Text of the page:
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Broadband World Forum Summary 2013


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Some highlights from the Broadband World Forum 2013, held in Amsterdam,

Published in: Technology, Business

Broadband World Forum Summary 2013

  1. 1. Broadband World Forum 2013 History keeps repeating itself…
  2. 2. Structure • • • G.Fast review – still the same powering issue from 20 years ago Home Gateway – 20 years old and still unclear why its needed WiFi, HomeSpots, and Anyfi – challenging mobile broadband economics especially HetNets • A few painfully contrived NEP (Network Equipment Provider) slides I include to poke fun at o • You’d think by now I’d have learned to only attend the Telco presentations Some SDN slides including OpenDaylight Project o Before Informa took over the running of the BBWF, the conference was run by the IEC and called SofNet in 2008 – focused on the software defined telco. • A few of the many excellent Telco presentations o o Mobile Backhaul from EE o 2 PSTN Migration from Deustche Telekom Real world network policy from Plusnet © 2010 Alan Quayle Business and Service Development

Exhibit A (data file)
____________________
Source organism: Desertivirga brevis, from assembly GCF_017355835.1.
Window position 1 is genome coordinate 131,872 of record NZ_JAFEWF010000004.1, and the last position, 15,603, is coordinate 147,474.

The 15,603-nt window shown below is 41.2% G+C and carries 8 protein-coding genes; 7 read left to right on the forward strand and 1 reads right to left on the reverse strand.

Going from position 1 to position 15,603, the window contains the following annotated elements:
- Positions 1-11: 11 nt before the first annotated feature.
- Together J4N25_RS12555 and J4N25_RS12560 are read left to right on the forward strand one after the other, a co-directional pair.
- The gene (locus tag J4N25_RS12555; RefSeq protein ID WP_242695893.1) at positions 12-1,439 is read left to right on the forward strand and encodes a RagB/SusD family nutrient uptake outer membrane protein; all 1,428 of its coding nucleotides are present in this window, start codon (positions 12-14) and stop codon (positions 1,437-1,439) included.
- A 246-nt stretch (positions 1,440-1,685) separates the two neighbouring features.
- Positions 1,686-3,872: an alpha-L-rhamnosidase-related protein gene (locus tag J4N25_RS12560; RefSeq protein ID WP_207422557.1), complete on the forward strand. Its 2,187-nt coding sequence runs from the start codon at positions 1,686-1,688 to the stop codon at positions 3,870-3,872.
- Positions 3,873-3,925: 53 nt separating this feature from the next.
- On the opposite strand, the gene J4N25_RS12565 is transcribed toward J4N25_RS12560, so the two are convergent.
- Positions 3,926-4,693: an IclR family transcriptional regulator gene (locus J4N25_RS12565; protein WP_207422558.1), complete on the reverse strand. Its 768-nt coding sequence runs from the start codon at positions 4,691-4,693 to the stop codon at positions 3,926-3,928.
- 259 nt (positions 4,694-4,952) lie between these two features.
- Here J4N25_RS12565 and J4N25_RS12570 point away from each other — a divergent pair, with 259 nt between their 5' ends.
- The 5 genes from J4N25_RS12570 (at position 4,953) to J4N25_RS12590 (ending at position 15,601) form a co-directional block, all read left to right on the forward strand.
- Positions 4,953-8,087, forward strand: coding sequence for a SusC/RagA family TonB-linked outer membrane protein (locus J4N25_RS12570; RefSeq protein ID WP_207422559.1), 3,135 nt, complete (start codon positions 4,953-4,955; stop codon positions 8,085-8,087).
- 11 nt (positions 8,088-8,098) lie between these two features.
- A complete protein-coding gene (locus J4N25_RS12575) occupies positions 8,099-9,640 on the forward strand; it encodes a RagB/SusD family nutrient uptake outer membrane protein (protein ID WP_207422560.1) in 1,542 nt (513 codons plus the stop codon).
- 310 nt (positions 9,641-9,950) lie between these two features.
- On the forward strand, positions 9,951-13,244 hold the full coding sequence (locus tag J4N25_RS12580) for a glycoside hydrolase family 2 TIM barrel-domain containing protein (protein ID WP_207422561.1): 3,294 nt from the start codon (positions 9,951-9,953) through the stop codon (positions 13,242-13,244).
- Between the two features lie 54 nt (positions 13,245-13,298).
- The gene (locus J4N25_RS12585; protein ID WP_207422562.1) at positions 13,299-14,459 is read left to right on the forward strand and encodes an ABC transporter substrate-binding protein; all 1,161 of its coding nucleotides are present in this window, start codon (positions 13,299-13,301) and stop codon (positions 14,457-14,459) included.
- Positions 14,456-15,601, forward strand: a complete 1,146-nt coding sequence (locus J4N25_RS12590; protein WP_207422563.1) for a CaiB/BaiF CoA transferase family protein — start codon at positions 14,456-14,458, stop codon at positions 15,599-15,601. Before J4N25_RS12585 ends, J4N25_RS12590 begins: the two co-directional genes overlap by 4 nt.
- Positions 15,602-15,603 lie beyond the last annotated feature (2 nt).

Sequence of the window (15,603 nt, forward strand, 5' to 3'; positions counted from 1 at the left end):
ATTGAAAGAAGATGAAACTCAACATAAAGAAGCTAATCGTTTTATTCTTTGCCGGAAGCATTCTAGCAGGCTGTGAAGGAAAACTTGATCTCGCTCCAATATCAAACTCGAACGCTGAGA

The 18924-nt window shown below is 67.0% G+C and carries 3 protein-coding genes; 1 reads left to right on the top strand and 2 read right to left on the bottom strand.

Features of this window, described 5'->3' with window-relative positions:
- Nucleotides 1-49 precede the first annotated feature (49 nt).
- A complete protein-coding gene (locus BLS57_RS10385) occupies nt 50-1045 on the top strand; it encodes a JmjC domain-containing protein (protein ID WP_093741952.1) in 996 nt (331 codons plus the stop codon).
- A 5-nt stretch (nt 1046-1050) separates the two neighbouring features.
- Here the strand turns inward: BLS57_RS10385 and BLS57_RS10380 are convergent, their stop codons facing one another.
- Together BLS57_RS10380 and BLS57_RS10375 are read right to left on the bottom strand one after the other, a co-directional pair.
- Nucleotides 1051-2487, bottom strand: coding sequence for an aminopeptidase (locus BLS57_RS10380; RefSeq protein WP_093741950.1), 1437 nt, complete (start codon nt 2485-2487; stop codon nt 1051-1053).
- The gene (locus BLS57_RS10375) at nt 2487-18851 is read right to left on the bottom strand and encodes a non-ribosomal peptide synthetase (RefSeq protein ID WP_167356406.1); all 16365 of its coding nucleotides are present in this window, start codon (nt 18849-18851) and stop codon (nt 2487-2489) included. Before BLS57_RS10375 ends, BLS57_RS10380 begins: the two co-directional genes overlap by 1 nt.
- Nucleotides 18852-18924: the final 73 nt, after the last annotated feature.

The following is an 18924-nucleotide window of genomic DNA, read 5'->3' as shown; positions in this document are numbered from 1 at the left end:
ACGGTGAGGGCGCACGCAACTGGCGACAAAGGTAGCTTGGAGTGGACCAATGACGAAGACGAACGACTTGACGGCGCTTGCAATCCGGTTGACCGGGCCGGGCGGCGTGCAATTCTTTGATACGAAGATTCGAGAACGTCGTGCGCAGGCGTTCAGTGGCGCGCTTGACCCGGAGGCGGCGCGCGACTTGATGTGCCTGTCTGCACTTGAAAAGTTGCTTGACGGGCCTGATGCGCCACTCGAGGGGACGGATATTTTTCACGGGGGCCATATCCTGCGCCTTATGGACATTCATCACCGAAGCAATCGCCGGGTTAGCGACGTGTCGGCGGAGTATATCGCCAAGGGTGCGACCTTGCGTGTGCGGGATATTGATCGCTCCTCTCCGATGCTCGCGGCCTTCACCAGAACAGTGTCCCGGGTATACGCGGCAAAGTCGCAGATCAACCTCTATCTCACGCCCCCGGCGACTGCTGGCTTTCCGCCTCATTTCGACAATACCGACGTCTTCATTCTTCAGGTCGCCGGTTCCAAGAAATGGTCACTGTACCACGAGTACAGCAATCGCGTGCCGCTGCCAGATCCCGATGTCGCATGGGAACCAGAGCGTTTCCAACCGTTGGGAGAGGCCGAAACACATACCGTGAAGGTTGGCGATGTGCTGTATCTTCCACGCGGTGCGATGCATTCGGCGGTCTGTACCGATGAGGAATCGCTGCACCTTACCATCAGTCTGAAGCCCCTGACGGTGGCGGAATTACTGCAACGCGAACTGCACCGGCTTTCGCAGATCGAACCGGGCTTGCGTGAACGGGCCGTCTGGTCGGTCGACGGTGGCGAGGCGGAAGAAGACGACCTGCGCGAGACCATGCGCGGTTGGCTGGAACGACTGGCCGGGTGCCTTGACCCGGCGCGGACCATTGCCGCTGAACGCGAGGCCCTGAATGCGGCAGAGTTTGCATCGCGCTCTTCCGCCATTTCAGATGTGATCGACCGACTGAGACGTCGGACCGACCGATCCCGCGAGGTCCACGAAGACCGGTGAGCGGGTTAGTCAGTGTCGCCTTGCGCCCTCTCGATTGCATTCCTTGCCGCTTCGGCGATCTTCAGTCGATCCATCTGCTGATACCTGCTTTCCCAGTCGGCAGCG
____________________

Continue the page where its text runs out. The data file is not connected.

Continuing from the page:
3. 3. G.Fast was one of the themes of the show, with much discussion on the economics versus fiber to the home. 20 years ago the discussion was FTTC (Cabinet) vs FTTH (Home) and the winner was unclear. FTTP (distribution Point / Pole) was the more expensive option of the three. What’s changed? Need for more speed beyond FTTCab, Moore’s law, and opex savings of FTTH are not that great as a cable cut is a cable cut regardless of technology. The next slide shows the architecture and number of nodes across these options for the UK, which is common across most developed markets.
  4. 4. To the subtitle of this deck, history keeps repeating itself, these are the same issues from 20 years ago….
  5. 5. I include these slides to provide a little more info on G.Fast as its likely going to be a hot discussion point through 2014/2015 as telcos examine how to plug the speed gap in FTTCab